Karaman Tourist Attractions
Central AnatoliaSituation and ImportanceKnown as Laranda until the Middle Ages, Karaman lies in the lowlands of inland Anatolia halfway between Konya and Silifke.
Many important buildings remain from the period of its greatest prosperity when it was capital of the Karaman dynasty (Karamanogullari, 1275-1466) which ruled Konya for many years, succumbing eventually to Mehmet II. In 1190 Frederick I (Barbarossa) Holy Roman Emperor stayed here before crossing the Taurus Mountains on the Third Crusade.HistoryHistorical research suggests that Hittite Landa, an important commercial center and garrison town ca. 1300 B.C., preceded the Laranda that one of Alexander the Great's generals laid waste. Later, under Byzantium Laranda remained a garrison town against Arab incursions. Apart from a short period of occupation under Barbarossa and six years of Armenian rule, Karaman stayed under Seljuk control from the 12th century In 1220 the famous mystic Celâleddin Rumi sought refuge here from Afghanistan with his parents, until his father was summoned to Konya to become a theological professor. As the Seljuks' influence waned, the beylik of Karaman's fortunes improved. The first ruler Kerimüddin-Karaman a Türkmen timber merchant from the region around Mut and Ermenek took up residence in Laranda from 1255 to 1320, giving his name to the region. Before long the Karamans had occupied the Seljuk heartlands and in 1320 even moved the capital to Konya to claim and exhibit the Rumi-Seljuk's inheritance. However, the life-style of the Karamans was not the usual, refined Persian-Seljuk way in most beyliks, but the more austere ways of a nomadic existence. The Karaman ruler Mehmet Bey insisted on the use of Turkish instead of Persian as the language of the court and officialdom. Science and art were encouraged and Karaman retained the same status as Konya. The stable Karaman state was able to resist Ottoman pressure until 1466.
About 1371 Alaeddin Bey Karamanoglu endowed a monastery and a mosque for Mevlana's mother Mümine Hatun, where her tomb now lies. The adjacent Süleyman Bey Hamami (baths) were built in 1358.
Alaeddin Bey Türbesi
The Alaeddin Bey Türbesi in Karaman is a polygonal domed sarcophagus with a handsomely decorated portal contains the remains of the important Karaman prince, who was also the son-in-law of the Ottoman sultan Murat I.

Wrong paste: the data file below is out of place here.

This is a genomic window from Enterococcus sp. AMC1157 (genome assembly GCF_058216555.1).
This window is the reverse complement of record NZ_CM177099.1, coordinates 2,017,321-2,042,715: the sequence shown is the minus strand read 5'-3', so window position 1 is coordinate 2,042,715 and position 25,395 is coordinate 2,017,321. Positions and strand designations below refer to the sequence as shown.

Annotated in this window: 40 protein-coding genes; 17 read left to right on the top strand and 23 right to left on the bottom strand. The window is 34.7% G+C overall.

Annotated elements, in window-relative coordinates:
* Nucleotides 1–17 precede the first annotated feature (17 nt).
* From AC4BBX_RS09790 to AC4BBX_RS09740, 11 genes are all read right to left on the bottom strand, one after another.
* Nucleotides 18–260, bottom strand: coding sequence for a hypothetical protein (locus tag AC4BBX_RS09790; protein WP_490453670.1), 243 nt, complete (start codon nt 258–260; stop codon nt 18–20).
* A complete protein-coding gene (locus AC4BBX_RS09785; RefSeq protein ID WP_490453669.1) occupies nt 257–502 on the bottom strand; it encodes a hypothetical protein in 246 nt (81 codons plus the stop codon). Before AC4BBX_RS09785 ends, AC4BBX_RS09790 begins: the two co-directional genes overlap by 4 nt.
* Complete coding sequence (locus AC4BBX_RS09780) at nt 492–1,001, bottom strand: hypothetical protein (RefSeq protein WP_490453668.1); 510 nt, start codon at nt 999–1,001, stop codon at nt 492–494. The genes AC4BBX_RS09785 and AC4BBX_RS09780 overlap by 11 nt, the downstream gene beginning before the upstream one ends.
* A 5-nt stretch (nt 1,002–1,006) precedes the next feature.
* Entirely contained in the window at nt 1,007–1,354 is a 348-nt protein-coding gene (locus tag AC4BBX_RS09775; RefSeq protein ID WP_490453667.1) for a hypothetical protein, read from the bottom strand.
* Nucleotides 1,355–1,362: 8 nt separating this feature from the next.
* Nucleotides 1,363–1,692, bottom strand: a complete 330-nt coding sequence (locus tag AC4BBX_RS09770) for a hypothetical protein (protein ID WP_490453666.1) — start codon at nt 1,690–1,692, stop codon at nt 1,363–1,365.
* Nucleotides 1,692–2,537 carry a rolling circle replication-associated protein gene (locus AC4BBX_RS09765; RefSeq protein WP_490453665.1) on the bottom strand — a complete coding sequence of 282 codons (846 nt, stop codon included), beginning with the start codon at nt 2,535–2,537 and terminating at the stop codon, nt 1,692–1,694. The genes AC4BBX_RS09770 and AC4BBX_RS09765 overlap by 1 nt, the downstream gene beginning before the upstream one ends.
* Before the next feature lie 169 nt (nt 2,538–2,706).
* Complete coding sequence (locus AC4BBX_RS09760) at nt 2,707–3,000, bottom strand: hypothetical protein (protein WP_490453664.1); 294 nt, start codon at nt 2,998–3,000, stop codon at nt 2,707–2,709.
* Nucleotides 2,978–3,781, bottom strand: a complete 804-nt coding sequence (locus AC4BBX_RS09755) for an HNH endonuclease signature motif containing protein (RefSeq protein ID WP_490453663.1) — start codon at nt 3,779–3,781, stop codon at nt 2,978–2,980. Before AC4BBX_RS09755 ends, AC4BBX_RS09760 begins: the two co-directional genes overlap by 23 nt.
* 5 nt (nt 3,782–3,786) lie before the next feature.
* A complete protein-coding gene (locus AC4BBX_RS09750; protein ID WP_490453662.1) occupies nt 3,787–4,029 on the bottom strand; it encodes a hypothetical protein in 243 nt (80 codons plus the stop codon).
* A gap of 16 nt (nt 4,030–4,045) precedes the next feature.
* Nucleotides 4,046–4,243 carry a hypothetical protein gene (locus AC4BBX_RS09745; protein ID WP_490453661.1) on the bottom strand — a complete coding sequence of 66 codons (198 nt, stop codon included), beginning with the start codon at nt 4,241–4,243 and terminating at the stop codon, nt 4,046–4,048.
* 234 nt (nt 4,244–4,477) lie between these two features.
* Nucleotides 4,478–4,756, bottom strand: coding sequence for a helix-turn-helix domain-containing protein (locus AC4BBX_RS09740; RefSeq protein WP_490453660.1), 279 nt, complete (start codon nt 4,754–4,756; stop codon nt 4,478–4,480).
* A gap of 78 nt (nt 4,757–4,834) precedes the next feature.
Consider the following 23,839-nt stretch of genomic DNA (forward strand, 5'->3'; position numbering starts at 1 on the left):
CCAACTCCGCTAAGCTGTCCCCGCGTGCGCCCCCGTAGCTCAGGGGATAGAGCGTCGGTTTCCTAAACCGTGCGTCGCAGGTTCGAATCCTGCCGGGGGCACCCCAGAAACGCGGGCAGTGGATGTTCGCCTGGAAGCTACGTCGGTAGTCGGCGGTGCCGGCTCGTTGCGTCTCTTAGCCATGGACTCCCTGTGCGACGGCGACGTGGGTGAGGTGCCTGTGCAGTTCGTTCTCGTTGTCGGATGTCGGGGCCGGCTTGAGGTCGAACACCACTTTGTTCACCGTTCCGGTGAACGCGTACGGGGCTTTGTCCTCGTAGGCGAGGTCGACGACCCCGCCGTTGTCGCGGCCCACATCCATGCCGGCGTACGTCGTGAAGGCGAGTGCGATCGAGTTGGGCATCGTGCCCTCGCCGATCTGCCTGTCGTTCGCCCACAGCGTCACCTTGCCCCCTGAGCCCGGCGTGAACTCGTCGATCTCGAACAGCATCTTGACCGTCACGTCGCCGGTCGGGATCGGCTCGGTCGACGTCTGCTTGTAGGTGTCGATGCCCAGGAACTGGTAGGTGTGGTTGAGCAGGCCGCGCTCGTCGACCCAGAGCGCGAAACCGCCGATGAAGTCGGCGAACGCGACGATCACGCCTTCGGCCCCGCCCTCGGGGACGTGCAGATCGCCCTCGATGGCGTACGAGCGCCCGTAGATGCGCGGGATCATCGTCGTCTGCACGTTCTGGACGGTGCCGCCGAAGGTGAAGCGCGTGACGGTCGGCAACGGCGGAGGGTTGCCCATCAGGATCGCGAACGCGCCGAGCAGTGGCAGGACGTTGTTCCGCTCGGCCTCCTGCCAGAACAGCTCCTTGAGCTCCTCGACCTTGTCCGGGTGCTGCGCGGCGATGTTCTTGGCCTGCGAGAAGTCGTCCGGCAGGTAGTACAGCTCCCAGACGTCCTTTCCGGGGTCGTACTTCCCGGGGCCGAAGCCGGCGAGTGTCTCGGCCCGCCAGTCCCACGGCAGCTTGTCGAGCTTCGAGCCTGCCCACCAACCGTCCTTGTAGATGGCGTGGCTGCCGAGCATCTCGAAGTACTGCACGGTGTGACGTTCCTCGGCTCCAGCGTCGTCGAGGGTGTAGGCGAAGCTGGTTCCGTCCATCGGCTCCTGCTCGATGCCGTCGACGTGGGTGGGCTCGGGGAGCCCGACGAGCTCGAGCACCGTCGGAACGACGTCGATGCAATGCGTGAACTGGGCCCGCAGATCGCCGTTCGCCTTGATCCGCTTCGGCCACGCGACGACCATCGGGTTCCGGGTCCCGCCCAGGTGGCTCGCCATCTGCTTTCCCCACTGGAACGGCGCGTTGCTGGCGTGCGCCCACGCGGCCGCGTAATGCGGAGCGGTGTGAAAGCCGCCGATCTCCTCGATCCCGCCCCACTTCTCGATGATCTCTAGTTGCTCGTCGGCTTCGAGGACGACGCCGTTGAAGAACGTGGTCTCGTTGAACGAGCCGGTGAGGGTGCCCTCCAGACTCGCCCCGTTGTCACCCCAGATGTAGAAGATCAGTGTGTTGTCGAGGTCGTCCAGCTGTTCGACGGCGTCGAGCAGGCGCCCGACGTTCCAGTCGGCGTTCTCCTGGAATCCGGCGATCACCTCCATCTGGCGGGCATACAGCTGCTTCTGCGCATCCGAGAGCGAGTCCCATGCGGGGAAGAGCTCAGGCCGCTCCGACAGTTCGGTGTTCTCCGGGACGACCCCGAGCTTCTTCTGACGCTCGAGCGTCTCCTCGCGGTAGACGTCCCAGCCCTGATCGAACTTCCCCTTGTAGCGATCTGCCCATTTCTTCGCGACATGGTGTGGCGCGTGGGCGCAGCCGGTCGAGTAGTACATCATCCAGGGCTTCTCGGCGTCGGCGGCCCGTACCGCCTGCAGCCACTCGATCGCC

This theological college in Karaman which is known as either the Nefise Hatun or Nefise Sultan Medresesi was built in 1387 by Nefise, the wife of Karamanoglu Alaeddin Bey. Note the imposing entrance porch of black and white marble. At the time, it was one of the most distinguished universities in the Muslim world. The founder's mausoleum can be found in the domed winter quarters, which is itself flanked by domed sections.
In the 12th century the Seljuks built the huge Karaman castle on the foundations of what was probably a Hittite site. It has been restored a number of times and is now in good condition. A stage for folk concerts has been constructed within the castle. In the mid-1970s one of the few preserved old town centers typical of central Anatolia could be seen around the castle. The houses consisted of single- or two-story flat-roofed constructions made of clay similar to those seen in Konya, but all but one of the old houses have since been demolished.
The Karamanoglu Külliyesi complex in Karaman was founded in 1433 and consists of a small mosque, a fountain in Seljuk style, a medrese (Ibrahim Bey Imaret), a printing press and Ibrahim Bey's türbe with a pyramid roof. The Koran school building is of particular interest as it picks up the compact Seljuk style of the 13th century Nestling against an open entrance hall stands a minaret with enamel tile decorations.
Yunus Emre Camii
Behind the Hatuniye Medresesi in Karaman stands a well-managed museum housing collections from Canhasan dating from Neolithic times to the present day. The Yunus Emre Camii the oldest building from the Karaman era (1349) contains the tomb of Yunus Emre (ca. 1280-1321), who is regarded as the most important exponent of Turkish literature with prose and poetry written in a language accessible to the common man.
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